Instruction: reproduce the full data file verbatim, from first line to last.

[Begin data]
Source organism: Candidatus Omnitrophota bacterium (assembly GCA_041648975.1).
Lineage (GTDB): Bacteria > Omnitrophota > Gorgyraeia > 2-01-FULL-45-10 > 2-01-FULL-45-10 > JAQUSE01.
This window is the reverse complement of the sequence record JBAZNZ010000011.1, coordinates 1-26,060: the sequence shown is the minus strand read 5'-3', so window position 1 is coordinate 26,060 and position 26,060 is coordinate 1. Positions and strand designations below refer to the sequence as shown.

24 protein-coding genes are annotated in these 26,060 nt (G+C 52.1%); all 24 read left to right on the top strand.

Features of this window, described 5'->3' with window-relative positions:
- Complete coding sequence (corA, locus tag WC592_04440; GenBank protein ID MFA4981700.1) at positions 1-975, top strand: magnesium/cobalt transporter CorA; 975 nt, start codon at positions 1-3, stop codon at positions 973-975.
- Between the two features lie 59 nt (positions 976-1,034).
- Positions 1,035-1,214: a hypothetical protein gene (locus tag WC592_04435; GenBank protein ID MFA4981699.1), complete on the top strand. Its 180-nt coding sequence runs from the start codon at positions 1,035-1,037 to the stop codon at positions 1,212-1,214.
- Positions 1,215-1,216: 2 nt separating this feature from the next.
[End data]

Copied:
Source organism: Candidatus Omnitrophota bacterium (assembly GCA_041648975.1).
Lineage (GTDB): Bacteria > Omnitrophota > Gorgyraeia > 2-01-FULL-45-10 > 2-01-FULL-45-10 > JAQUSE01.
This window is the reverse complement of the sequence record JBAZNZ010000011.1, coordinates 1-26,060: the sequence shown is the minus strand read 5'-3', so window position 1 is coordinate 26,060 and position 26,060 is coordinate 1. Positions and strand designations below refer to the sequence as shown.

24 protein-coding genes are annotated in these 26,060 nt (G+C 52.1%); all 24 read left to right on the top strand.

Features of this window, described 5'->3' with window-relative positions:
- Complete coding sequence (corA, locus tag WC592_04440; GenBank protein ID MFA4981700.1) at positions 1-975, top strand: magnesium/cobalt transporter CorA; 975 nt, start codon at positions 1-3, stop codon at positions 973-975.
- Between the two features lie 59 nt (positions 976-1,034).
- Positions 1,035-1,214: a hypothetical protein gene (locus tag WC592_04435; GenBank protein ID MFA4981699.1), complete on the top strand. Its 180-nt coding sequence runs from the start codon at positions 1,035-1,037 to the stop codon at positions 1,212-1,214.
- Positions 1,215-1,216: 2 nt separating this feature from the next.